Florida State Attorney Angela Corey lost the biggest case of her career. Some legal analysts say that the case should never have gone to trial in the first place, but there was so much political and social pressure that Corey was forced to try George Zimmerman anyway. Zimmerman’s defense team has asked that sanctions be brought against her and the rest of her team. Other legal analysts say that she should face legal action for the way she handled or mishandled the case.
One of the charges that have been made against Corey is that she withheld vital information from the defense team until the very last minute. This evidence is now playing a role in a whistleblower lawsuit about to be filed against Corey by Ben Kruidbos, her former director of information technology.
Kruidbos discovered the evidence while processing Martin’s. He contacted Corey’s lead prosecutor Bernie de la Rionda in January about the evidence, sending him a full report including the photos. The evidence was never disclosed to Zimmerman’s defense team until this June, less than a month before the trial began.
In a pre-trial hearing on July 6, Kruidbos testified that Corey and her team had not turned over evidence that could have helped the defense’s case. The evidence was the information that had been gathered from Trayvon Martin’s cell phone that showed photos of a pile of jewelry on a bed, a hand holding a semi-automatic pistol, marijuana plants and nude photos of underaged girls.
When the defense tried to bring up the cell phone evidence at the trial, Corey’s team argued that no one could prove that Martin took the photos or wrote the texts on his phone. Judge Debra Nelson agreed and ruled it to be inadmissible, but from what I saw of the trial, Nelson had an agenda to help the prosecution convict George Zimmerman.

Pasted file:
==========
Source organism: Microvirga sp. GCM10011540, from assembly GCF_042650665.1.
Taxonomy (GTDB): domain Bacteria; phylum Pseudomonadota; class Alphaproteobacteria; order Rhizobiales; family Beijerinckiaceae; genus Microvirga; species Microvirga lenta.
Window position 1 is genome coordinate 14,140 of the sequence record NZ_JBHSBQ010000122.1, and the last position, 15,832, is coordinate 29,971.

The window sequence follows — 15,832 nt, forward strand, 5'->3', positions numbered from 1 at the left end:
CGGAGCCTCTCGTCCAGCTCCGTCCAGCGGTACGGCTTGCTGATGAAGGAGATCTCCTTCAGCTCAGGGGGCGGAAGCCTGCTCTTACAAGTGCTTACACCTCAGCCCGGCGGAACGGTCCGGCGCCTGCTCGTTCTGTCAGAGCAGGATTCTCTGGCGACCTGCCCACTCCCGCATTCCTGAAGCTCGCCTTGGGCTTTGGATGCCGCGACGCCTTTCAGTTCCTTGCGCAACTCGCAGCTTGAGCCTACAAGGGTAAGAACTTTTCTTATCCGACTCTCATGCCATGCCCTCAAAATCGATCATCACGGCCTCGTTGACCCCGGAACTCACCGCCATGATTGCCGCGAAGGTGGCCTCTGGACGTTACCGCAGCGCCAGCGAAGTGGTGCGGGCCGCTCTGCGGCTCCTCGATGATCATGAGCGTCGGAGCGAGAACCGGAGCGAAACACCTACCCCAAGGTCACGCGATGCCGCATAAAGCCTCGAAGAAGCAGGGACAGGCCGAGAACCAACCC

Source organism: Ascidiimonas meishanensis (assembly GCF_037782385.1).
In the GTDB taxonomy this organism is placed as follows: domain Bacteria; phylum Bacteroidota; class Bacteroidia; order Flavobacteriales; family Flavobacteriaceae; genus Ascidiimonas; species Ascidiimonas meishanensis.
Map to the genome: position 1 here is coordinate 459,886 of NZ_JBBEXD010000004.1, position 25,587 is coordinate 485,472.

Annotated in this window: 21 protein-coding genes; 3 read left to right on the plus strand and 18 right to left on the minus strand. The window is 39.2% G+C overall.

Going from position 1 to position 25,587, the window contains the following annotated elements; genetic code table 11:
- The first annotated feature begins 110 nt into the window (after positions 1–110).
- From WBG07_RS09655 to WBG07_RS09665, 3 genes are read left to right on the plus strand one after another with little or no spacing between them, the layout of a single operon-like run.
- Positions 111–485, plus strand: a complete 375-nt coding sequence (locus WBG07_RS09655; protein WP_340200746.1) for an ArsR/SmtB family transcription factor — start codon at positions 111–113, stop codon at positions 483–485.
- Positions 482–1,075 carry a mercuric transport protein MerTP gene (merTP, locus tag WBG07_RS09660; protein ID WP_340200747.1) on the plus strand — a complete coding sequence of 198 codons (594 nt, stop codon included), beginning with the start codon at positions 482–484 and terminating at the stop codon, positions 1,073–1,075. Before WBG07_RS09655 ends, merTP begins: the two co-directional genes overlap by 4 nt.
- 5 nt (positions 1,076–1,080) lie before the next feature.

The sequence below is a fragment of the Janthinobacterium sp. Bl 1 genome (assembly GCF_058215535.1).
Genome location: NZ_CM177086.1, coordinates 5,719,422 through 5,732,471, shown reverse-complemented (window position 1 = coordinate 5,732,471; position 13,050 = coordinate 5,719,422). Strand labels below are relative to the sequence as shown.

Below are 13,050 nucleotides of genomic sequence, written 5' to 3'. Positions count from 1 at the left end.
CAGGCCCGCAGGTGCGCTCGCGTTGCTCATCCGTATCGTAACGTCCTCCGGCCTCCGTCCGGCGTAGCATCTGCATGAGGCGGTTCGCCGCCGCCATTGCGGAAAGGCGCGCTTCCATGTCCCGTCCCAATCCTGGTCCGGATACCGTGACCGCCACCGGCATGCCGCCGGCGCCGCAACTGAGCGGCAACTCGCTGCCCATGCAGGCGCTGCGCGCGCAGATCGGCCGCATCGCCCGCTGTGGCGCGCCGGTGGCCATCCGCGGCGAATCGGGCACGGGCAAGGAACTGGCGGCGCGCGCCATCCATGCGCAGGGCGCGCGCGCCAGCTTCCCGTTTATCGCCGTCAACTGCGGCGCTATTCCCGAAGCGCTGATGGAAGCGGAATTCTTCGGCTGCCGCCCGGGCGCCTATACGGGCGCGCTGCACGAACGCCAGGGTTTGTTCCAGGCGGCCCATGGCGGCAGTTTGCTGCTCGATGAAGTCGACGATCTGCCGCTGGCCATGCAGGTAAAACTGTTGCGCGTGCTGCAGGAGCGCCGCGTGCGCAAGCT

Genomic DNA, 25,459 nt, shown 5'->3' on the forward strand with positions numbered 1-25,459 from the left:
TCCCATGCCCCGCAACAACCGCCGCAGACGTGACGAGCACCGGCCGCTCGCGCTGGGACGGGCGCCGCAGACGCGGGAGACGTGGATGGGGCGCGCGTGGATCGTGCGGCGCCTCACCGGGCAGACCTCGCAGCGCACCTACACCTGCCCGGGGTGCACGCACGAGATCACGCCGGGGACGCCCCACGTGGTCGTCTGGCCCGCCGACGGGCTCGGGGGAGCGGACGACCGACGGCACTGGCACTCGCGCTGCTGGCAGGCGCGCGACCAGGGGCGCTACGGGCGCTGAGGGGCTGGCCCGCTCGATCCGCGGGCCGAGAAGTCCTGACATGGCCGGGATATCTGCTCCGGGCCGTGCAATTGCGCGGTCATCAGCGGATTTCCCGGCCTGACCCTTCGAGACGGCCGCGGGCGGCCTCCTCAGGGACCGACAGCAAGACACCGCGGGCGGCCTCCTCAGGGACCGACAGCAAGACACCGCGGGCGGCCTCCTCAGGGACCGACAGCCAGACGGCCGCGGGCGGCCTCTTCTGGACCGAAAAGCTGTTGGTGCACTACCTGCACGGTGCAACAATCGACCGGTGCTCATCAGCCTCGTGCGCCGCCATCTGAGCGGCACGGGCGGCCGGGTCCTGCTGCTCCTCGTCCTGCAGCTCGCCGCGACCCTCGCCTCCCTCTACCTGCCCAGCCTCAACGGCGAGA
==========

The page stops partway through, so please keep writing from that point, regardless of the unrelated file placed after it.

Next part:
After testifying at the June 6 pre-trial hearing, Kruidbos was fired. On July 11, Corey’s office issued a six-page letter that charges Ben Kruidbos with
“’… deliberate, willful and unscrupulous actions’ that make him untrustworthy and calls his questioning of de la Rionda’s actions regarding the cell phone evidence ‘a shallow, but obvious, attempt to cloak yourself in the protection of the whistleblower law.’”
Wesley White, Kruidbos’s attorney, once worked with Corey in the prosecutor’s office, but resigned his position last year because of his disapproval of how Corey operated. Speaking on behalf of his client, White said:
“We will be filing a whistleblower action in (Florida’s Fourth Judicial District) Circuit Court.”
Although Corey says that her office has held to the highest ethical standards, one has to question why her office did not turn over the evidence retrieved from Martin’s phone in January until June, just prior to the start of the trial. This does seem to be a possible violation of the Brady disclosure laws that requires prosecutors share all of their evidence with the defense lawyers in a timely manner, especially if that evidence will have an impact on the trial.
While most of the nation is watching the racial aftermath of the Zimmerman trial, others are watching to see just what will happen to Angela Corey and her future with the Florida State Attorney’s office.